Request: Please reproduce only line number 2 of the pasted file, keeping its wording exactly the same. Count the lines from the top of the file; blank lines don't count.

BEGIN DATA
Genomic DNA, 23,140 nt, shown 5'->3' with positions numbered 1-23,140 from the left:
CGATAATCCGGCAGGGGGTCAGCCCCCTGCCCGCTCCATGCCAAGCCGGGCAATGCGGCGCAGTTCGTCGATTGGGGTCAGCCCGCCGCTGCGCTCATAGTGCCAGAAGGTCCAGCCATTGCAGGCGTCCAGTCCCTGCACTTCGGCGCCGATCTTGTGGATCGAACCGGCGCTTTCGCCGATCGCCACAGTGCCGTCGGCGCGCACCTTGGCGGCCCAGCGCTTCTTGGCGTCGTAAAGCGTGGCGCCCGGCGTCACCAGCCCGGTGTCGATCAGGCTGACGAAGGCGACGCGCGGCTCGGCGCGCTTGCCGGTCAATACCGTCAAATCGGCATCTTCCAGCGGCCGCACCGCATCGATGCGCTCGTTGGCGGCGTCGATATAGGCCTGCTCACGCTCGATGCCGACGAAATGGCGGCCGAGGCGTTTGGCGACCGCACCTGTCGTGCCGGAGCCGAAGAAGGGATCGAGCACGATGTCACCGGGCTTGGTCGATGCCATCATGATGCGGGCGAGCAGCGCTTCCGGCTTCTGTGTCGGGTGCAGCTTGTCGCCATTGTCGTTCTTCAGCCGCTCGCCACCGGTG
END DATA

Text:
CGATAATCCGGCAGGGGGTCAGCCCCCTGCCCGCTCCATGCCAAGCCGGGCAATGCGGCGCAGTTCGTCGATTGGGGTCAGCCCGCCGCTGCGCTCATAGTGCCAGAAGGTCCAGCCATTGCAGGCGTCCAGTCCCTGCACTTCGGCGCCGATCTTGTGGATCGAACCGGCGCTTTCGCCGATCGCCACAGTGCCGTCGGCGCGCACCTTGGCGGCCCAGCGCTTCTTGGCGTCGTAAAGCGTGGCGCCCGGCGTCACCAGCCCGGTGTCGATCAGGCTGACGAAGGCGACGCGCGGCTCGGCGCGCTTGCCGGTCAATACCGTCAAATCGGCATCTTCCAGCGGCCGCACCGCATCGATGCGCTCGTTGGCGGCGTCGATATAGGCCTGCTCACGCTCGATGCCGACGAAATGGCGGCCGAGGCGTTTGGCGACCGCACCTGTCGTGCCGGAGCCGAAGAAGGGATCGAGCACGATGTCACCGGGCTTGGTCGATGCCATCATGATGCGGGCGAGCAGCGCTTCCGGCTTCTGTGTCGGGTGCAGCTTGTCGCCATTGTCGTTCTTCAGCCGCTCGCCACCGGTG